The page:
As I think about my story, I’m still not sure exactly what my Chautauqua is but as my piano playing has had ups and downs. My emotions have had Ups and downs and I have definitely learned about my emotions and what I can achieve.
There are different reasons why the narrator, Dr. Sheppard would or wouldn’t be classified as an unreliable narrator. In the Murder of Roger Ackroyd[The Murder of Roger Ackroyd], the narrator does a surprisingly outstanding job at writing how and who murdered Mr. Ackroyd Mrs.Ferrars..etc, but also writing in such detail and making the readers think the murderer was anyone but Dr.Sheppard and then[while] the narrator is, in fact, the murderer all along. This is a good introduction, Tia; but it is all one sentence! Consider writing in shorter, succinct sentences.
In all the events in this novel, the narrator has to be very careful in how he describes every moment he’s trying to avoid the detectives from finding out the truth.The narrator does leave us with suspicion when it’s Dr. Sheppard that might be the one hiding Ralph Paton. Ralph Paton does leave for a big part of the novel and we are led to believe that he might be dead or fled the country. Dr. Sheppard then tells us he thought it was best for Ralph to go into hiding because he would be a suspect in the murder of Mr. Ackroyd. At this point, We started to think more and more that the narrator could be the murderer.
Throughout the story, the detectives can’t seem to understand the whereabouts of everyone in the household of Mr. Ackroyd the night of the murder. For example, Flora tells the detectives she had left Mr. Ackroyd’s office at 9:45 when really that never happened.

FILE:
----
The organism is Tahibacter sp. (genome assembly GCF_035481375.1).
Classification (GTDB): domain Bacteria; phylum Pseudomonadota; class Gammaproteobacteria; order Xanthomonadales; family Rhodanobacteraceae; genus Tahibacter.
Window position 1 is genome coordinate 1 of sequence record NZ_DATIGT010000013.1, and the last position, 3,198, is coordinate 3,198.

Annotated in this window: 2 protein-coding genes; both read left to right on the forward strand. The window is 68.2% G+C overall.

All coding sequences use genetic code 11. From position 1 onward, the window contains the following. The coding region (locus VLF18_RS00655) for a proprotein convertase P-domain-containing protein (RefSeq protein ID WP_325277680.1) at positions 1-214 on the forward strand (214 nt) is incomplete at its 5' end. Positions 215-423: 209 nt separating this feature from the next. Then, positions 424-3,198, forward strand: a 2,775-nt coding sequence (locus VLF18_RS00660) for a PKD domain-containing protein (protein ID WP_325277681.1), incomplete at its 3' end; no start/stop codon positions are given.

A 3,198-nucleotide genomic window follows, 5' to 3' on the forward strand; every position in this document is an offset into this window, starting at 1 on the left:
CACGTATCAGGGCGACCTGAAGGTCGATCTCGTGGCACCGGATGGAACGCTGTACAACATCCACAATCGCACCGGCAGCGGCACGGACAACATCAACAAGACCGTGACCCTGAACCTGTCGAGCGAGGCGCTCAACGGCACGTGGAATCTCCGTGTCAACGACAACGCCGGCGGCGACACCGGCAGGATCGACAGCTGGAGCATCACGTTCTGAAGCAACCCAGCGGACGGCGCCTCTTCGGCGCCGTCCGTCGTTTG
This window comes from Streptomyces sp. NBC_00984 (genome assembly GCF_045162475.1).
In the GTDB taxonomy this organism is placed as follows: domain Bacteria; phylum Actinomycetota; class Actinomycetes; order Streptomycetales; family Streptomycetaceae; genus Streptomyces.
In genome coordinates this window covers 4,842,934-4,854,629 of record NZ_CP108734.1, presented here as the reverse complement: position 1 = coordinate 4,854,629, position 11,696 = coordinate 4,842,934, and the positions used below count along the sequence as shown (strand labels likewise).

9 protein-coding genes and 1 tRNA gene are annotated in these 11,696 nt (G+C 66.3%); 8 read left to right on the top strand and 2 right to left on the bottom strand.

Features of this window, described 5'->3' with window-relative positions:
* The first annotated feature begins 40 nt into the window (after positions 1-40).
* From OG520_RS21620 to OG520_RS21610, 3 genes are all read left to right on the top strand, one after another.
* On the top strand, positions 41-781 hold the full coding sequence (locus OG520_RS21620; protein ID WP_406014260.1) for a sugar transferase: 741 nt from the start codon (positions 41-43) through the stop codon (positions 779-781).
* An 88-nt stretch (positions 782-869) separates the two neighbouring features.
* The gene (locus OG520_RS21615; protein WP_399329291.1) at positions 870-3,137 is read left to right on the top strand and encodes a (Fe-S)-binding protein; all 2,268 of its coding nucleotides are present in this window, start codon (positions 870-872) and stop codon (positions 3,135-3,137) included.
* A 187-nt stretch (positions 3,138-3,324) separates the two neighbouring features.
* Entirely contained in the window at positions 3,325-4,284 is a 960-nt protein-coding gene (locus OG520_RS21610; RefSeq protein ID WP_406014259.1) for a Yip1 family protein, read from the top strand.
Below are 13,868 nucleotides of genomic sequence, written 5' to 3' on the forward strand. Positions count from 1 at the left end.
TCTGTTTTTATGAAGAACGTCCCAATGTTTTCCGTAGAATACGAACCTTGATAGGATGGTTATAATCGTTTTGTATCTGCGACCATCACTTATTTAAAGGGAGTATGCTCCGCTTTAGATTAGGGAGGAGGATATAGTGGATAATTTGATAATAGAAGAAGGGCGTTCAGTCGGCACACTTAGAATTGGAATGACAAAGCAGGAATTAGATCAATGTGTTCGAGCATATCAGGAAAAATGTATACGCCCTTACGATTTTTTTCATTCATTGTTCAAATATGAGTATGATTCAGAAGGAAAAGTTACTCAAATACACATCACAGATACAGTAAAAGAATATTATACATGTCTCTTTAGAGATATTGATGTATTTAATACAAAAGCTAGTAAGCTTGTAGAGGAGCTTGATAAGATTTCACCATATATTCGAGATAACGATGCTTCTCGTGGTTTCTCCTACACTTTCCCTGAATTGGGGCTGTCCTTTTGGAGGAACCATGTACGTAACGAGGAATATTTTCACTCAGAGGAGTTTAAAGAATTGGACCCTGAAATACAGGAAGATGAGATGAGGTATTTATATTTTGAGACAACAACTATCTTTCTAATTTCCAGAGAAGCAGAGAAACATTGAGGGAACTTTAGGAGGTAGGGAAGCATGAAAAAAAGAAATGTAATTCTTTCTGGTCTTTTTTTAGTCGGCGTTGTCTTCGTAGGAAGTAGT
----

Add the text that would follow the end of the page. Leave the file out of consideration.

The narrator has a very important role in the story because he is our eye and ears of everything that happens and even though Dr. Sheppard does turn out to be the murderer the whole time, in the end, we are so surprised and blown away that he is. I don’t think that Dr. Sheppard is an unreliable narrator for telling us a really well[-]written story in his own way and he managed to fool us all, but he is an unreliable narrator in the way for lying about everything little thing that made us believe that anyone else could be the murderer but Dr. Sheppard.
The role of the narrator in this story was particularly interesting because he didn’t just write it in protecting his own identity from coming out but also writing it in an impressive way that he actually might have gotten away with the murders.
I believe Hamlet’s character is in fact human. Even though throughout the passage (Act 1, Scene 2 lines 130-160), he’s describing in a manner that is very dramatic and emotional like he is inhumane, In fact, he is trying to express his grief for his father and how he feels so betrayed that his mother would marry his uncle less a month after the king’s death.
For example, in the few two lines, Hamlet says: “O that this too too solid flesh would melt, Thaw, and resolve itself into a dew!”. These are not words that a person today would describe something as today. Hamlet says it’s too much and that it evolves”? into dew, it resolves into nothing. He’s expressing how he feels. How the death of his father, such an excellent king, has come to impact upon his life so dramatically. This is grief and sympathy. This is being human.
In lines 140 – 145, Hamlet describes how his mother was loved so dearly by his father and how she remarried so quickly after his death. And not just to anyone, but to the king’s brother. Hamlet is trying to understand why she would do this. He is simply confused and this just makes him even more human. In this passage, his emotions are so big[immense/overwhelming] and so scattered that he’s bursting with confusion. He doesn’t even know how to express himself properly. And at the end the passage, he says: “But break my heart,—for I must hold my tongue!” He will respect his mothers wishes even tho[though]it’s breaking his heart.
Hamlet’s character is human, fully human with emotions and sympathy and grief for his father. He doesn’t know how his life changed so quickly. He has so many questions, he wonders how and why, and tries without a fight in vain to understand his mother.